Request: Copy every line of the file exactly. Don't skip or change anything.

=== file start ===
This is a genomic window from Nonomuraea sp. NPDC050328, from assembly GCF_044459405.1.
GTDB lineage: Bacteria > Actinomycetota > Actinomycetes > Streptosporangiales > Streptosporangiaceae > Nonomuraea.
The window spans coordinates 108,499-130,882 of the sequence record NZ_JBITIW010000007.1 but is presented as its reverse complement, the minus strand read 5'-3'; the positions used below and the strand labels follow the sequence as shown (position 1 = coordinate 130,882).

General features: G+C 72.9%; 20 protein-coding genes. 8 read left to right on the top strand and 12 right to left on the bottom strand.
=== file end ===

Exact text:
This is a genomic window from Nonomuraea sp. NPDC050328, from assembly GCF_044459405.1.
GTDB lineage: Bacteria > Actinomycetota > Actinomycetes > Streptosporangiales > Streptosporangiaceae > Nonomuraea.
The window spans coordinates 108,499-130,882 of the sequence record NZ_JBITIW010000007.1 but is presented as its reverse complement, the minus strand read 5'-3'; the positions used below and the strand labels follow the sequence as shown (position 1 = coordinate 130,882).

General features: G+C 72.9%; 20 protein-coding genes. 8 read left to right on the top strand and 12 right to left on the bottom strand.